Nobody questions Carson when he enters the office, assuming he’s there to get copies or to do a mail pick up for a teacher. They’re surely suspicious when he simply takes a seat and starts nervously tapping his feet. None of the aides or administrators even piece together what might be happening when Miss Violet and Flynn walk in together. It takes a few minutes of explanation before there are nods of understanding. Before leaving the office, right before the bell rings, Miss Violet pivots on her heel and points at the boys – “You two are in detention today, as well as for the rest of the week! I expect better behavior tomorrow!”

Everyone starts bustling in the halls when the dismissal bell rings. Once things do calm down, the receptionist escorts the pair of them down to the detention classroom in the center of the building that doubles as the in-school suspension classroom as well. There are a dozen other kids that are presumably regulars. Flynn is welcomed cheerily while Carson most evokes cocked heads and rumpled brows. Even the supervising teacher asks whether or not Caron’s presence is a mistake.

The receptionist simply declares, “He had a swearing outburst in class today,” before clopping off in her clunky heels. Some of the regulars hoot and holler their approval, but the excitement is quelled by the ringing of an antique bell by the supervising teacher. Rules of detention are reviewed for the “newbie” and then the one-hour punishment begins. Carson didn’t have the opportunity to collect his belongings from his locker so he’s stuck with his finished assignment and book. With a gasp of desperation, Carson simply cracks open his history book and begins to re-read the chapter on the Grecian era.

When detention somehow ends through the time-space continuum that makes time move slower, Carson is the last to leave. His sluggish movements are clearly a side effect of his poor judgment. He didn’t need to flip out on Flynn that way. Of course, he’s not making going to make an effort to apologize to him now. Actually, he’s not sure he really needs to apologize to Flynn so much as Miss Violet.

Carson makes it to his locker on the other side of the school while trying to figure out the best way to get home. His parents are working for at least and hour or two longer, if he’s lucky. He could walk home since it’s not too cool out yet, but that would be quite the walk. He’d be tired the next day – let alone if he did that all week. Maybe one of his friends could swing back into town to give him a ride. He had some cash that he could slide them for the extra gas. If that’s the case, though, he could always call a taxi. Carson nixes the idea and runs through his friends list in his head. He believes that Charlie probably is the best option. Doubling back isn’t too much trouble and Carson’s place isn’t too far out of the way for him on the way back home. It would be the best scenario.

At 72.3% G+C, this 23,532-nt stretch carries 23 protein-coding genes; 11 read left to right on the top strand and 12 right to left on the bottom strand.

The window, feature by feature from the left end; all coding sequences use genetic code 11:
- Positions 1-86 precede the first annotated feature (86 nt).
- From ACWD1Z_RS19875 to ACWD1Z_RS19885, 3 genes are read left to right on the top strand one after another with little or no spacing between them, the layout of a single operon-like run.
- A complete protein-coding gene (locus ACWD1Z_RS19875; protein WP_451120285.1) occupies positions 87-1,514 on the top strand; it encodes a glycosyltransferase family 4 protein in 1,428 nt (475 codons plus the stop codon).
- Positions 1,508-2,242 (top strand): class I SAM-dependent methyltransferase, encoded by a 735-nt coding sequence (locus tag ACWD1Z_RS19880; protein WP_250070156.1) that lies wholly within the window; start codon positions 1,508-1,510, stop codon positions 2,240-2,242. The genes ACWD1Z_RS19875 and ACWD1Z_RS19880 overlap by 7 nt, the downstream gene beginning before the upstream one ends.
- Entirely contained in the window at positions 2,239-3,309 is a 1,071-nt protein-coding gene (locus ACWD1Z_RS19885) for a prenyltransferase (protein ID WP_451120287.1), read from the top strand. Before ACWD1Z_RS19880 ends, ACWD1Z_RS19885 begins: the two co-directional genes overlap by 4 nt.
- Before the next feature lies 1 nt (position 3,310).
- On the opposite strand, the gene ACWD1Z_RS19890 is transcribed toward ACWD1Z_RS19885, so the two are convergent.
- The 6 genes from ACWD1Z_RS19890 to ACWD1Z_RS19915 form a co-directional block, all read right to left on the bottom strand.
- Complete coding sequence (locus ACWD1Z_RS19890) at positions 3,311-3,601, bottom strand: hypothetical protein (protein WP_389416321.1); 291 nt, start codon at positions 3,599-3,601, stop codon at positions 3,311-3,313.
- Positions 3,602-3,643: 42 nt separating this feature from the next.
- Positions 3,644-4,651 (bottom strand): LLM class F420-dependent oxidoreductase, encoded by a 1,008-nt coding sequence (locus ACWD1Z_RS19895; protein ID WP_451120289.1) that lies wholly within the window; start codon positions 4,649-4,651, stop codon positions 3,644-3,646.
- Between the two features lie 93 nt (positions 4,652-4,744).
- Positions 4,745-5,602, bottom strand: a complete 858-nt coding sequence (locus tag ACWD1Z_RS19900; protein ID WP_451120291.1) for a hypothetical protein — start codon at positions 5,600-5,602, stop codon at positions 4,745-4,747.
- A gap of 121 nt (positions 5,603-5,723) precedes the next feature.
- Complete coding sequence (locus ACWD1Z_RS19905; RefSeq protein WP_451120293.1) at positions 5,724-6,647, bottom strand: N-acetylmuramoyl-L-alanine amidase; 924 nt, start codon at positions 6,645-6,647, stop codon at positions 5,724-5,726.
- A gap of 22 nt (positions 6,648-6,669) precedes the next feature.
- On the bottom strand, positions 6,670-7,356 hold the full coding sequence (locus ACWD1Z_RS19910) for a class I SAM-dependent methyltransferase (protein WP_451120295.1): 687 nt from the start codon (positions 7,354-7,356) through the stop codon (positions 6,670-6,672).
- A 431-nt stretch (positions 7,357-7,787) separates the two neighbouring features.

“Hey!”

Carson pretends not to hear anyone. He should have stuck with this gameplay all along. Opening his locker is swift and effortless. Moving books from his back is not as easy, but he gets it done before the voice ever shouts out a second time; “HEY!”

This time the shout is aggressive. Hoping to move past whatever conversation is about to happen, Carson speed walks in the opposite direction. He does this in spite of the fact that he clearly has no actual plan in place at the present, but he has to do it confidently or it will never be convincing.

“I know you don’t have a ride, dude. You ride the bus. You’ve always rode the bus to school. Your parents go to work at, like, six in the morning. They’re both working in the hospital so I know it’s late nights too.” Unfortunately, Flynn is way more observant that Carson gave him credit for earlier. So maybe he notices more than a couple of tiny things that are also sort of obvious. This is one that everyone could know, but it is more likely only friends would pay that close attention to parents’ work schedule.